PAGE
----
“Yeah,” says the Engineer, “well, forget that. I ran simulations based on their weight, mechanical ratios, performance models, everything, and I’m no better off.”

Suddenly, they notice a commotion in the corner. The Physicist is sitting there, buying rounds and counting his winnings. The Engineer and Statistician decide they’ve got to know, so they shuffle over and ask him, “what’s your secret, how’d you do it?”

The Physicist leans back, takes a deep breath, and begins, “Well, first I assumed all the horses were spherical and identical…”

# Red rubber ball

A mathematician, a physicist, and an engineer are given the task of finding how high a particular red rubber ball will bounce when dropped from a given height onto a given surface.

The mathematician derives the elasticity of the ball from its chemical makeup, derives the equations to determine how high it will bounce and calculates it.

The physicist takes the ball into the lab, measures its elasticity, and plugs the variables into a formula.

The engineer looks it up in his red rubber ball book.

# Point of View

A physicist, a biologist and a mathematician sit in a sidewalk cafe, looking at the building across the road. Two people go into the building, then three people come out.

Physicist: “This must be a measuring error!”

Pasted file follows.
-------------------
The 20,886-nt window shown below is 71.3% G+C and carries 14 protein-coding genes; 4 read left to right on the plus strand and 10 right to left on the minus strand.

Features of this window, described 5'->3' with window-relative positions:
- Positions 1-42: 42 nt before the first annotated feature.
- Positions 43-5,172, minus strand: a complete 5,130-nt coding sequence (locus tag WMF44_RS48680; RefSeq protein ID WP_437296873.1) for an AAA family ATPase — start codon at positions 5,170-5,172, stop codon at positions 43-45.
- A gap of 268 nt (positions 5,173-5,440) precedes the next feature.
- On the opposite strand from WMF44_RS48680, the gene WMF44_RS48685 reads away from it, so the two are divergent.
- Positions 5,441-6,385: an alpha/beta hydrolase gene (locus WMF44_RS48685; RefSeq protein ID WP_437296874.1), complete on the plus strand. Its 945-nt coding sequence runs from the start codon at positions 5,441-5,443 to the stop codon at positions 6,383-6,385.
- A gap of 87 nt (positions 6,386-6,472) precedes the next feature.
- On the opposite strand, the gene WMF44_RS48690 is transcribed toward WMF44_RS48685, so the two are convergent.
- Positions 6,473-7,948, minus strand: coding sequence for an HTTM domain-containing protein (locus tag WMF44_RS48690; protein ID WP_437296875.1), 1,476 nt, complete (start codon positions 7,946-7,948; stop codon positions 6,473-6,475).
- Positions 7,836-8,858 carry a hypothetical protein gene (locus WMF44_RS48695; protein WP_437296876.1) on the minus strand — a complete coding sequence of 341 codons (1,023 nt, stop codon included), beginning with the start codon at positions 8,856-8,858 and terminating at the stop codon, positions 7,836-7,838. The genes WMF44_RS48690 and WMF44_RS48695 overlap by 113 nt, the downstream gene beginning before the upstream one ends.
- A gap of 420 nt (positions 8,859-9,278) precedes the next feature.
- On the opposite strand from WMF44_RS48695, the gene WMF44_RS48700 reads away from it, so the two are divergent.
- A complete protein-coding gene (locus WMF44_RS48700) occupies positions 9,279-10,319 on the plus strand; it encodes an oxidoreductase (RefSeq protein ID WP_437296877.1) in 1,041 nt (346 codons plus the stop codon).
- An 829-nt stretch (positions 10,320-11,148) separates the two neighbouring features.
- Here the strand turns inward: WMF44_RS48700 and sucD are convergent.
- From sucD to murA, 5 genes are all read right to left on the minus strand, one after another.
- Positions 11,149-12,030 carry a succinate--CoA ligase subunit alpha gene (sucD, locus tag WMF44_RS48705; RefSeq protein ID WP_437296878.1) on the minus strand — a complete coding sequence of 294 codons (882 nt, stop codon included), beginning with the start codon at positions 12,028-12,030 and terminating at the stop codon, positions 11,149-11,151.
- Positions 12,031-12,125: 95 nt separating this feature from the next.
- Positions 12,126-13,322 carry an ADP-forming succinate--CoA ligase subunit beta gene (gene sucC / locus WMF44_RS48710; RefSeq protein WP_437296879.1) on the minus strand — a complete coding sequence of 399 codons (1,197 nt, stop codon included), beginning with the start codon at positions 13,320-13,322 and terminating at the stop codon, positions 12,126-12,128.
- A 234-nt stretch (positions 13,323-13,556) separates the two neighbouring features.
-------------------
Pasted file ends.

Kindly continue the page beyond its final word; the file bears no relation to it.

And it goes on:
Biologist: “This is proof of procreation!”

Mathematician: “If one more person goes into the building, it will be empty!”

# Theorem

There was a mad scientist who kidnapped three colleagues, an engineer, a physicist, and a mathematician, and locked each of them in seperate cells with plenty of canned food and water but no can opener.

A month later, returning, the mad scientist went to the engineer’s cell and found it long empty. The engineer had constructed a can opener from pocket trash, used aluminum shavings and dried sugar to make an explosive, and escaped.

The physicist had worked out the angle necessary to knock the lids off the tin cans by throwing them against the wall. She was developing a good pitching arm and a new quantum theory.

The mathematician had stacked the unopened cans into a surprising solution to the kissing problem; his dessicated corpse was propped calmly against a wall, and this was inscribed on the floor in blood:

`Theorem: If I can't open these cans, I'll die. Proof: assume the opposite...`

# Fence

An engineer, a physicist and a mathematicians have to build a fence around a flock of sheep, using as little material as possible.

The engineer forms the flock into a circular shape and constructs a fence around it.

The physicist builds a fence with an infinite diameter and pulls it together until it fits around the flock.

The mathematicians thinks for a while, then builds a fence around himself and defines himself as being outside.

# A scientific metajoke

An engineer, a physicist and a mathematician find themselves in an anecdote, indeed an anecdote quite similar to many that you have no doubt already heard.

After some observations and rough calculations the engineer realizes the situation and starts laughing.

A few minutes later the physicist understands too and chuckles to himself happily as he now has enough experimental evidence to publish a paper.

This leaves the mathematician somewhat perplexed, as he had observed right away that he was the subject of an anecdote, and deduced quite rapidly the presence of humour from similar anecdotes, but considers this anecdote to be too trivial a corollary to be significant, let alone funny.